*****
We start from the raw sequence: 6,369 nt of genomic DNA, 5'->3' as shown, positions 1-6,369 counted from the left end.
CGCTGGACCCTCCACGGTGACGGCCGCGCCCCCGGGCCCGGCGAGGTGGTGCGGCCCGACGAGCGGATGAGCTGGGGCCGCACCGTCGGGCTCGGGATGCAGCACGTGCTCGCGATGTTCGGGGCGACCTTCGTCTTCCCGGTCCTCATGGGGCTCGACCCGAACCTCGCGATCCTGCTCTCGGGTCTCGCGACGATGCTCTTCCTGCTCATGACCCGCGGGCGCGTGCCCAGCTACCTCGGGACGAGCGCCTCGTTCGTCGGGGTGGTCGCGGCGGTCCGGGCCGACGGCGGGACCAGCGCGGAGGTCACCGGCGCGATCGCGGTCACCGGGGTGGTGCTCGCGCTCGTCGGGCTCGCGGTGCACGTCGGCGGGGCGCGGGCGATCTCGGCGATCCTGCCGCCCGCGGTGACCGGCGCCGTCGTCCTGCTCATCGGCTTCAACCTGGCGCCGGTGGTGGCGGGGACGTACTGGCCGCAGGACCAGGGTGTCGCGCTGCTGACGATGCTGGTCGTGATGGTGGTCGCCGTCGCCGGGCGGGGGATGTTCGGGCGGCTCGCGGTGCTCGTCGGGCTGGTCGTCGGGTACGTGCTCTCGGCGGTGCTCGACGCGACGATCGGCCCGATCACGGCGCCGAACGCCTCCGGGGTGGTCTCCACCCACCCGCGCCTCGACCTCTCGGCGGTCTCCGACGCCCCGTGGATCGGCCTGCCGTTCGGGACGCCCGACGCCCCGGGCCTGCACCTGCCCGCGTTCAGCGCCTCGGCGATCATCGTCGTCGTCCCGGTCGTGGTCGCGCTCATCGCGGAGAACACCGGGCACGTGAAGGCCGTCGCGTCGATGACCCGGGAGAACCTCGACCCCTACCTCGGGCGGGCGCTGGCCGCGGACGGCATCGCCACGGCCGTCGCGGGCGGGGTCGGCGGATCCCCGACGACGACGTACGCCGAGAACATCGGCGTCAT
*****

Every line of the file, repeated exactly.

We start from the raw sequence: 6,369 nt of genomic DNA, 5'->3' as shown, positions 1-6,369 counted from the left end.
CGCTGGACCCTCCACGGTGACGGCCGCGCCCCCGGGCCCGGCGAGGTGGTGCGGCCCGACGAGCGGATGAGCTGGGGCCGCACCGTCGGGCTCGGGATGCAGCACGTGCTCGCGATGTTCGGGGCGACCTTCGTCTTCCCGGTCCTCATGGGGCTCGACCCGAACCTCGCGATCCTGCTCTCGGGTCTCGCGACGATGCTCTTCCTGCTCATGACCCGCGGGCGCGTGCCCAGCTACCTCGGGACGAGCGCCTCGTTCGTCGGGGTGGTCGCGGCGGTCCGGGCCGACGGCGGGACCAGCGCGGAGGTCACCGGCGCGATCGCGGTCACCGGGGTGGTGCTCGCGCTCGTCGGGCTCGCGGTGCACGTCGGCGGGGCGCGGGCGATCTCGGCGATCCTGCCGCCCGCGGTGACCGGCGCCGTCGTCCTGCTCATCGGCTTCAACCTGGCGCCGGTGGTGGCGGGGACGTACTGGCCGCAGGACCAGGGTGTCGCGCTGCTGACGATGCTGGTCGTGATGGTGGTCGCCGTCGCCGGGCGGGGGATGTTCGGGCGGCTCGCGGTGCTCGTCGGGCTGGTCGTCGGGTACGTGCTCTCGGCGGTGCTCGACGCGACGATCGGCCCGATCACGGCGCCGAACGCCTCCGGGGTGGTCTCCACCCACCCGCGCCTCGACCTCTCGGCGGTCTCCGACGCCCCGTGGATCGGCCTGCCGTTCGGGACGCCCGACGCCCCGGGCCTGCACCTGCCCGCGTTCAGCGCCTCGGCGATCATCGTCGTCGTCCCGGTCGTGGTCGCGCTCATCGCGGAGAACACCGGGCACGTGAAGGCCGTCGCGTCGATGACCCGGGAGAACCTCGACCCCTACCTCGGGCGGGCGCTGGCCGCGGACGGCATCGCCACGGCCGTCGCGGGCGGGGTCGGCGGATCCCCGACGACGACGTACGCCGAGAACATCGGCGTCAT